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Wednesday, February 15, 2012

Heart-shaped lesion in the brain: Neurosarcoidosis

Yesterday was Valentine’s Day. A day of love and happiness, often symbolized by Cupid, chocolate, and of course hearts. Just about everything you can imagine can be found in a heart shape for Valentine's Day. While heart-shaped objects are expected within this context, it is not something you expect to see when taking a picture of the inside of someone’s brain. But that is exactly what two neurologists from Baylor School of Medicine found when a 27-year old man underwent a brain MRI (magnetic resonance imaging) scan.

The picture to the left shows an axial slice of the brain, which is a top-down view. The heart shaped lesion (abnormal area) can be seen on the bottom. The picture to the right is a saggital slice of the brain, meaning it shows the brain from the side. The heart-shaped lesion is clearly visible in white towards the right of the image.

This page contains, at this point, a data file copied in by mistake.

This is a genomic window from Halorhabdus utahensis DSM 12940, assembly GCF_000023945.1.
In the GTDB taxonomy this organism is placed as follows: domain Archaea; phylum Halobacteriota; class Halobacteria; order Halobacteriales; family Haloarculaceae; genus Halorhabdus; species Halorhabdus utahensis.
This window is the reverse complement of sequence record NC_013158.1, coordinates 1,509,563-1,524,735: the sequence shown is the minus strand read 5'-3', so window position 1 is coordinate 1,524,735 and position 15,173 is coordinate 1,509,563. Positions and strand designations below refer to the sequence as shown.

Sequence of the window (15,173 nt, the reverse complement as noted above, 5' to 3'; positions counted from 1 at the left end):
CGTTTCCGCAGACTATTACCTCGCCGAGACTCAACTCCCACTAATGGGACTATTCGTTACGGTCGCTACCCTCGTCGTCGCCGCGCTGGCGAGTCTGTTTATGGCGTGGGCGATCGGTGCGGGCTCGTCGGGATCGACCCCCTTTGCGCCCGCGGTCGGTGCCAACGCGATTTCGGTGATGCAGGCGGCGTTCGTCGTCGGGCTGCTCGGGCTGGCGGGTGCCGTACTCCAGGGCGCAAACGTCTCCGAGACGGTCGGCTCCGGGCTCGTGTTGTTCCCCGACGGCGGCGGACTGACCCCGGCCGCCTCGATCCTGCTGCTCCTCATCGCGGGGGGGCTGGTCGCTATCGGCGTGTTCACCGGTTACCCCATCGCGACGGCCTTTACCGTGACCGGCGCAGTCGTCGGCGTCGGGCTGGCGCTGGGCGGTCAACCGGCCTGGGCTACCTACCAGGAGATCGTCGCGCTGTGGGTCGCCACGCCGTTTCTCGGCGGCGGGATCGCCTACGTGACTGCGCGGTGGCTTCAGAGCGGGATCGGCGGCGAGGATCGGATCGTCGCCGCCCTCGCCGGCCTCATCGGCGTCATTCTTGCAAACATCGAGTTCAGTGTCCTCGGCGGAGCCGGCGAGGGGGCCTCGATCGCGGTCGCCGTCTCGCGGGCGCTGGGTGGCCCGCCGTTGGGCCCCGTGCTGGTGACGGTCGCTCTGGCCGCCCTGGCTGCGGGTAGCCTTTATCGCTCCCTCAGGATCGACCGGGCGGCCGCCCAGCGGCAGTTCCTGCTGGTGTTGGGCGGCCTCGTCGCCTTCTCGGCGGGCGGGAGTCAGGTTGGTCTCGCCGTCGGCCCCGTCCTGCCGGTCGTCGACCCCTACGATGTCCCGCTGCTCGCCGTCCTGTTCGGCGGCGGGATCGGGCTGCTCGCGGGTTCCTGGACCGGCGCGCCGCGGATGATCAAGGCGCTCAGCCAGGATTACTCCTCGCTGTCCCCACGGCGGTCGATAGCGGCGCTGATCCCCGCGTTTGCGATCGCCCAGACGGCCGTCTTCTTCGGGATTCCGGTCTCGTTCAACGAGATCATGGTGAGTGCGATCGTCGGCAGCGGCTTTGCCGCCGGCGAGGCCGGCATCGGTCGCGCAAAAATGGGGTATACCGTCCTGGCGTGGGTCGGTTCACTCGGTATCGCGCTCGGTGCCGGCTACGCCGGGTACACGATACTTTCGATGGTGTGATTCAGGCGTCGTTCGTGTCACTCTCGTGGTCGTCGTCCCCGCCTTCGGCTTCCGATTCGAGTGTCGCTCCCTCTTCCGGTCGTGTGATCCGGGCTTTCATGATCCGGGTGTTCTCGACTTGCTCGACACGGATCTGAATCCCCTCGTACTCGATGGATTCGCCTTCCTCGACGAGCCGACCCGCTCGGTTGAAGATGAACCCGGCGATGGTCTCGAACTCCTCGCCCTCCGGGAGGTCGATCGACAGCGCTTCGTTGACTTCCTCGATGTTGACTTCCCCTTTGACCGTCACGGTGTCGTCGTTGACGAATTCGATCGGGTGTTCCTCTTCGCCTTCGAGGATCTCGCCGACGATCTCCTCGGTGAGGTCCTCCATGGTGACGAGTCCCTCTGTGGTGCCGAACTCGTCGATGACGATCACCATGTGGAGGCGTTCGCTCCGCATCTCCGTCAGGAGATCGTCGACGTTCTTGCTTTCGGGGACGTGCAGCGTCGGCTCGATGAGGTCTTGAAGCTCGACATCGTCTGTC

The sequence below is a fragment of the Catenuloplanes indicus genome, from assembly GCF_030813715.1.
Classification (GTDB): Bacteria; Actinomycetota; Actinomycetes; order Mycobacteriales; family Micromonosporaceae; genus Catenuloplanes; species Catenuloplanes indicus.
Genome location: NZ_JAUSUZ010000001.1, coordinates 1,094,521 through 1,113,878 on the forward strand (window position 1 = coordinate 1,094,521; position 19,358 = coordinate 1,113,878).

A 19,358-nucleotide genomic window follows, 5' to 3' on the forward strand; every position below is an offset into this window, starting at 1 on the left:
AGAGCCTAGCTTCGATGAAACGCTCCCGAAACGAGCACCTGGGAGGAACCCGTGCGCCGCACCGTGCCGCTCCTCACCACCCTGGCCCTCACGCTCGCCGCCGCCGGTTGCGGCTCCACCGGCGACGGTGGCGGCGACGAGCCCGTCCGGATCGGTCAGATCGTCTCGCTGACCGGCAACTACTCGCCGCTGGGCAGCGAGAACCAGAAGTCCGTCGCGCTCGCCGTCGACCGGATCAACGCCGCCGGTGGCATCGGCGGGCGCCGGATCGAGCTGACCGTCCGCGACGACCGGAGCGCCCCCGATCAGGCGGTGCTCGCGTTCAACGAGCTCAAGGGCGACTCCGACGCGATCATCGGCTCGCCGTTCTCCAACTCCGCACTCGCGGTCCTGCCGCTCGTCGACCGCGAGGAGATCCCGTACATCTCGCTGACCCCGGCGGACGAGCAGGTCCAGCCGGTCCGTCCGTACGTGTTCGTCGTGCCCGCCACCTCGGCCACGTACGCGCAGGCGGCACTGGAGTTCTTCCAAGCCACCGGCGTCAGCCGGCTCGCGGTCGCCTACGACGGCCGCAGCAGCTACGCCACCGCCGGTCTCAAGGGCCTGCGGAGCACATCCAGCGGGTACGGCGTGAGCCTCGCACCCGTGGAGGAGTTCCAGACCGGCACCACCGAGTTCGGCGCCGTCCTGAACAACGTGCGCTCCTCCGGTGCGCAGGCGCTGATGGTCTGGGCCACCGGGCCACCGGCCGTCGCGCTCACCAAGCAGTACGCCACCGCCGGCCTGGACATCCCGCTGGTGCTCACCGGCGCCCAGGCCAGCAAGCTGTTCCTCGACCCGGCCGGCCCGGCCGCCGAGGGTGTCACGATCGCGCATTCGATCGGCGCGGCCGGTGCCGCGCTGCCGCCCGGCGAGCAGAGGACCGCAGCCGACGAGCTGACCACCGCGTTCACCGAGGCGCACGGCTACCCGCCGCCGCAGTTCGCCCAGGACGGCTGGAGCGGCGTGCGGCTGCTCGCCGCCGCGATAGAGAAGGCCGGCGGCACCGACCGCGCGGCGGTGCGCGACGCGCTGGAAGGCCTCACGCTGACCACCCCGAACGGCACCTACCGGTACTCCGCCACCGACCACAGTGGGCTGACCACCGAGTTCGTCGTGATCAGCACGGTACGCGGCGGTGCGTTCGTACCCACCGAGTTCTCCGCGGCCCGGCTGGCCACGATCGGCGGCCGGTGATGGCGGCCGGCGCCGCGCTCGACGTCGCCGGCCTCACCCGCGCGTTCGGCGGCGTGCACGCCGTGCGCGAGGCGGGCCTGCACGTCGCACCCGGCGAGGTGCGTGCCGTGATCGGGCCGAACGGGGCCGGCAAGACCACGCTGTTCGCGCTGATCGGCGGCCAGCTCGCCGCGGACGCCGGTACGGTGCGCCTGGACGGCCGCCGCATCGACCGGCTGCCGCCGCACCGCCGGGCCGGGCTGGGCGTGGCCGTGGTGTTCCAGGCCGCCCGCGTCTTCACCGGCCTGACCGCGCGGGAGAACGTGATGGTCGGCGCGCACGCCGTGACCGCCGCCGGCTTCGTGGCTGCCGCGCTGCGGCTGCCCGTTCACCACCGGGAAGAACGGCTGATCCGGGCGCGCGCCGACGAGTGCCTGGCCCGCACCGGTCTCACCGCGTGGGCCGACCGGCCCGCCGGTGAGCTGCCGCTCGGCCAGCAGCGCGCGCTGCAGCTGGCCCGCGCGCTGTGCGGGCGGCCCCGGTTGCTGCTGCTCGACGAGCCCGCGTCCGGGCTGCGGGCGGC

So what are these heart shaped areas? They are areas of inflammation caused by an inflammatory condition known as neurosarcoidosis. Headache is the most common symptom but seizures can also occur. Both occurred in this patient. The final diagnosis in this case was made upon a biopsy. The condition is treated with medications that reduce inflammation (corticosteroids) such as Prednisose but chemotherapy drugs or medications that suppress the immune system are used in some cases that do not respond to corticosteroids.

The reference for the study is: Suárez Zambrano GA, Hutton GJ. (2008). Heart-shaped lesion secondary to neurosarcoidosis.Arch Neurol. Oct;65(10):1388-9. The images are copyrighted by the American Medical Association.

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